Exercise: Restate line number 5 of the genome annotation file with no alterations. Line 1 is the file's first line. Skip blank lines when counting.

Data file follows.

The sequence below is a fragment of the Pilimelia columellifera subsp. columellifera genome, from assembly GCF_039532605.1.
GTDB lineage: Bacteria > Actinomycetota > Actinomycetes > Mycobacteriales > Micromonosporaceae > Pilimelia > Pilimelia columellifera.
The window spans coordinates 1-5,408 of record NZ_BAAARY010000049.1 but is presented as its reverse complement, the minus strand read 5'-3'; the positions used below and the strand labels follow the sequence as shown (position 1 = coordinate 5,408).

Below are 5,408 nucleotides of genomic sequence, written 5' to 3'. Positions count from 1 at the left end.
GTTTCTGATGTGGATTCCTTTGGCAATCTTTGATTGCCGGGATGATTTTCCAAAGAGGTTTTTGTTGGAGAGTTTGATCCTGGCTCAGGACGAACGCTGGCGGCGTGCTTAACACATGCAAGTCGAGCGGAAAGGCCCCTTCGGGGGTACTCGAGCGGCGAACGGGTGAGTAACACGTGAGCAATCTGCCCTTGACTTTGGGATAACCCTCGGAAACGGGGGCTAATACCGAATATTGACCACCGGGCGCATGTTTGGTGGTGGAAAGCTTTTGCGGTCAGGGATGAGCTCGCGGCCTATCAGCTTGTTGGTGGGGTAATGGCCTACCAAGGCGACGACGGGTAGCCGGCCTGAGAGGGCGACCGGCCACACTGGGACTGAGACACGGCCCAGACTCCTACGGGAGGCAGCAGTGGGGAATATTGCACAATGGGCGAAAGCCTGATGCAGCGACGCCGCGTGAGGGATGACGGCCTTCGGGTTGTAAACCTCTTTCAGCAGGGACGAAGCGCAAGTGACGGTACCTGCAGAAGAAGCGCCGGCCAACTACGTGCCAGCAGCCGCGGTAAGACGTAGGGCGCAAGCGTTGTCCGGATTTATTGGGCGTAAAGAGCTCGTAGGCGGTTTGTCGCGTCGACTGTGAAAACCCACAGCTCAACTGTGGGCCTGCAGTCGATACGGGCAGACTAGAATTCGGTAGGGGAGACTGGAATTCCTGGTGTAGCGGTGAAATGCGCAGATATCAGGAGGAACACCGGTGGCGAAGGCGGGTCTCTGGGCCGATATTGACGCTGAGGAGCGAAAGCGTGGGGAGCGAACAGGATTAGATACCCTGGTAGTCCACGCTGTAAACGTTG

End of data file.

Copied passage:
GTTTCTGATGTGGATTCCTTTGGCAATCTTTGATTGCCGGGATGATTTTCCAAAGAGGTTTTTGTTGGAGAGTTTGATCCTGGCTCAGGACGAACGCTGGCGGCGTGCTTAACACATGCAAGTCGAGCGGAAAGGCCCCTTCGGGGGTACTCGAGCGGCGAACGGGTGAGTAACACGTGAGCAATCTGCCCTTGACTTTGGGATAACCCTCGGAAACGGGGGCTAATACCGAATATTGACCACCGGGCGCATGTTTGGTGGTGGAAAGCTTTTGCGGTCAGGGATGAGCTCGCGGCCTATCAGCTTGTTGGTGGGGTAATGGCCTACCAAGGCGACGACGGGTAGCCGGCCTGAGAGGGCGACCGGCCACACTGGGACTGAGACACGGCCCAGACTCCTACGGGAGGCAGCAGTGGGGAATATTGCACAATGGGCGAAAGCCTGATGCAGCGACGCCGCGTGAGGGATGACGGCCTTCGGGTTGTAAACCTCTTTCAGCAGGGACGAAGCGCAAGTGACGGTACCTGCAGAAGAAGCGCCGGCCAACTACGTGCCAGCAGCCGCGGTAAGACGTAGGGCGCAAGCGTTGTCCGGATTTATTGGGCGTAAAGAGCTCGTAGGCGGTTTGTCGCGTCGACTGTGAAAACCCACAGCTCAACTGTGGGCCTGCAGTCGATACGGGCAGACTAGAATTCGGTAGGGGAGACTGGAATTCCTGGTGTAGCGGTGAAATGCGCAGATATCAGGAGGAACACCGGTGGCGAAGGCGGGTCTCTGGGCCGATATTGACGCTGAGGAGCGAAAGCGTGGGGAGCGAACAGGATTAGATACCCTGGTAGTCCACGCTGTAAACGTTG